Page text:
Concerning legislation, all foxhunting enthusiasts, who are interested in preserving the sport, whether you ride or spectate, should become Subscribing Members of the Masters of Foxhounds Association.  The more foxhunting supporters shown on the MFHA roster mean more voices to be heard at the State Capitals where legislation detrimental to our sport continues to appear.  Now is the time to be counted among those who love the sport.  Your subscription includes the MFHA’s national publication, Covertside, and a handsome bumper sticker that will identify you as a foxhunting enthusiast.  To subscribe, visit the MFHA website .  We encourage all to join.

If you are interested in subscribing to the 2012-2013 season, please contact one of the Masters.  We remind you of our growing category of subscriber, called “Social Subscriber.”  Social Subscribers are invited to all hunt functions and are afforded the privileges of all other subscribers, with the exception of riding to hounds.  These non-hunting subscribers are some of our most enthusiastic and add a wonderful dimension to our hunt family.  We are grateful that they are a part of the Middleburg Hunt.

This year we are introducing a new category of subscription at a reduced rate called Young Adults, age 22 to 25.  As always children under 14 (with an adult) hunt for free and juniors age 14 to 21 hunt for a nominal fee.  We want everyone to be able to afford to learn about hunting and ensure the future of our sport.  Karen and George Kingsley continue to educate, coach and shepherd young Middleburg foxhunters.  Building a stable of young entry, they prepare many talented junior riders and introduce them to foxhunting.  For information contact Karen and George at (540)974-5167.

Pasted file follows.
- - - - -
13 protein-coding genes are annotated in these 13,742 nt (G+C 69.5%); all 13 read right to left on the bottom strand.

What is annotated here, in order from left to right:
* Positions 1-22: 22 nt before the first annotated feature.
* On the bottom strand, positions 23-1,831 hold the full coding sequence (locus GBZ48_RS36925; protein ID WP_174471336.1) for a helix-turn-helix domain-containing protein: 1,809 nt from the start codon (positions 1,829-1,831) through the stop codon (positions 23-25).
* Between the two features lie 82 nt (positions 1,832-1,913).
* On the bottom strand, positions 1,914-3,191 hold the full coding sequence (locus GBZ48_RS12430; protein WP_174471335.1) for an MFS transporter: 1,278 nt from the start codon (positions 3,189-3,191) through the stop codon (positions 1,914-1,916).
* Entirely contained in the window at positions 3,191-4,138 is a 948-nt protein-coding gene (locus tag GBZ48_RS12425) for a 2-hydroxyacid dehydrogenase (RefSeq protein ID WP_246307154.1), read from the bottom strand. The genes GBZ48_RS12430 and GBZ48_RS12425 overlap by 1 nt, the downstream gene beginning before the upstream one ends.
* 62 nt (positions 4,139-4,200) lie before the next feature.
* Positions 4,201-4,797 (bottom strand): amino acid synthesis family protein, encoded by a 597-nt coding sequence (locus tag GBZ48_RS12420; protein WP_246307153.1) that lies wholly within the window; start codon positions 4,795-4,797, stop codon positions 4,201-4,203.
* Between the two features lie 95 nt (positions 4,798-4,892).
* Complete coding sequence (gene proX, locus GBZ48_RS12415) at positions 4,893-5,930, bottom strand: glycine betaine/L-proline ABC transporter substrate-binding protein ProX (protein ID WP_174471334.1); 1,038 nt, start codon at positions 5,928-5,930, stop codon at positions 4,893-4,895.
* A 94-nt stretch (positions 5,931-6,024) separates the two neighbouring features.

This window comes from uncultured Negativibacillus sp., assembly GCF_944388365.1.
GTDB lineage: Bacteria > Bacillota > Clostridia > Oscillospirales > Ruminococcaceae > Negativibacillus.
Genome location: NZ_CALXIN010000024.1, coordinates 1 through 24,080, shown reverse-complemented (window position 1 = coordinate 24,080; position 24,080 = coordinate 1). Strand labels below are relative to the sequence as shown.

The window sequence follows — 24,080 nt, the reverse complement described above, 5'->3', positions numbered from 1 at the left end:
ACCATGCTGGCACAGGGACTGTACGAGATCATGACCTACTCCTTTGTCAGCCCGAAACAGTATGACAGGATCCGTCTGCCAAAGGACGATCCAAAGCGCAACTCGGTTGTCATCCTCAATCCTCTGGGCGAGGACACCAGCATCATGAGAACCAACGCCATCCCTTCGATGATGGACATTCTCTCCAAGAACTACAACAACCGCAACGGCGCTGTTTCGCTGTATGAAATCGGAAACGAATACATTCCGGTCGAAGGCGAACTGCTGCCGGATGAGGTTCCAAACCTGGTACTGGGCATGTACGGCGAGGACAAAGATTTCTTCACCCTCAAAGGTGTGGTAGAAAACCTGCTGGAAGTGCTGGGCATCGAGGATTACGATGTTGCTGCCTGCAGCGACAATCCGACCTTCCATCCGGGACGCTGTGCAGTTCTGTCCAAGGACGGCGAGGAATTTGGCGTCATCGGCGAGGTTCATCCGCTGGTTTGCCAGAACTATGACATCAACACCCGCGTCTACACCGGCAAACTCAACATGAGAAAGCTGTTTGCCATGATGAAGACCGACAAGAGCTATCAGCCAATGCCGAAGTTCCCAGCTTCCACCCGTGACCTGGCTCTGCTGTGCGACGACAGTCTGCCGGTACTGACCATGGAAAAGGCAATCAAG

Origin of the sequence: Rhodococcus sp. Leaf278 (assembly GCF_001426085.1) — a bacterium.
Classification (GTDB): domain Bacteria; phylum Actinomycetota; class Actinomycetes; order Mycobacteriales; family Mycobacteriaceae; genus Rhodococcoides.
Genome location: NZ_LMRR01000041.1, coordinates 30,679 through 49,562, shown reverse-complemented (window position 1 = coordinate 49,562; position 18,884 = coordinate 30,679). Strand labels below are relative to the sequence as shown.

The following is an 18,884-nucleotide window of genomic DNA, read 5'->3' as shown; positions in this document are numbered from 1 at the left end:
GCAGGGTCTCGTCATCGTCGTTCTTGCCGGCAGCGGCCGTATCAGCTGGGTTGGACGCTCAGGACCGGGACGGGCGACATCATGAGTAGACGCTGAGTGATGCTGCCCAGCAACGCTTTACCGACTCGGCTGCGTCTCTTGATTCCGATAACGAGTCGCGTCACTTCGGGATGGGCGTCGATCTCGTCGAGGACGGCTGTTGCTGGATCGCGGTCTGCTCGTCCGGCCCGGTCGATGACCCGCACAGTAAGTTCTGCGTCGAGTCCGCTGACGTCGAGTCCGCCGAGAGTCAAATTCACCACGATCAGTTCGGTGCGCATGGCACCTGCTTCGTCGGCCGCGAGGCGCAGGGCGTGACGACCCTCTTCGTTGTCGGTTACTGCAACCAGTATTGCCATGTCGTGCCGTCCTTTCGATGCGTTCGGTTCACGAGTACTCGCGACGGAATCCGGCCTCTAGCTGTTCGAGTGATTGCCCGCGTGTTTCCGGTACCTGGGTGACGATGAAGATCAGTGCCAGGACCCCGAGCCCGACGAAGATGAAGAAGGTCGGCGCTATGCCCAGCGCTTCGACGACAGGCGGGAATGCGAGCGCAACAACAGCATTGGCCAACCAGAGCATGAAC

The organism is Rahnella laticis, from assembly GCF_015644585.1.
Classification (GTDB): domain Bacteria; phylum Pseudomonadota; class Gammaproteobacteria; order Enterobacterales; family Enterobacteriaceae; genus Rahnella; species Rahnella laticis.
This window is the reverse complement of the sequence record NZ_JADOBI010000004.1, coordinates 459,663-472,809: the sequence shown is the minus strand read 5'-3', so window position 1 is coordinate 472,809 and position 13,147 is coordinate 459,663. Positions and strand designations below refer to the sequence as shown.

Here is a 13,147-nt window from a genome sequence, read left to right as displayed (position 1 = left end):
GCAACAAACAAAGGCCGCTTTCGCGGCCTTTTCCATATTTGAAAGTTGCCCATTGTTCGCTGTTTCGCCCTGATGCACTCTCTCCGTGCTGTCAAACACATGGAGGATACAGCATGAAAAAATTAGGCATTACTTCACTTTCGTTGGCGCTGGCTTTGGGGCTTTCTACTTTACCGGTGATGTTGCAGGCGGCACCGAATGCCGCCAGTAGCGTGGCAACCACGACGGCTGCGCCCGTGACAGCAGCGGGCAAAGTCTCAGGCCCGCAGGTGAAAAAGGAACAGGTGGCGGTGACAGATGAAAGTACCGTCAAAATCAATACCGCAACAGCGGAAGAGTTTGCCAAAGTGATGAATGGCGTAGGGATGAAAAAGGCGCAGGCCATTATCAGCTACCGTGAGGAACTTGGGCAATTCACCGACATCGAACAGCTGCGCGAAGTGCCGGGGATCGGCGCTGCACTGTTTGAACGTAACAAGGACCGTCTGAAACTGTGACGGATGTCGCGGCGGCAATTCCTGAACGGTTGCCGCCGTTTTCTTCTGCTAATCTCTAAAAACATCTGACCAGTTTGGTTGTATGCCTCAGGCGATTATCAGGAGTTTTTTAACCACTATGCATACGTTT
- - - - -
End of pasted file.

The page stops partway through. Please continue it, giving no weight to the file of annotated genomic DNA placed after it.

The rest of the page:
Please remember that hunting is a special privilege we enjoy thanks to the generosity of our landowners.  When not hunting, you must obtain specific permission from landowners for cross-country riding privileges.  These are our neighbors and should be treated with due respect. 

We look forward to sharing the upcoming foxhunting season with all of you.  We remind you that for updates, photographs, information and to contact the Masters by e-mail, please visit our website,

We encourage you to share with us your e-mail address.  Events happen quickly.  Whether it is a newly proposed bill in Richmond or a change in weather affecting a hunt meet, we would like to keep everyone who receives this letter - landowners, subscribers and friends - informed.  In addition, we use e-mail to announce upcoming activities; trail rides, trail clearing, puppy walking, etc.  So, please e-mail your name, address, phone number and e-mail address to

Our phone numbers are listed below.  We always enjoy hearing from you and hope you will share your thoughts, suggestions and ideas; they do not go unnoticed.  What is important to you is important to the Masters.



Jeffrey M. Blue, M.F.H.                         Mrs. John B. Denegre, M.F.H.
(540)687-5759                                        (540)687-6069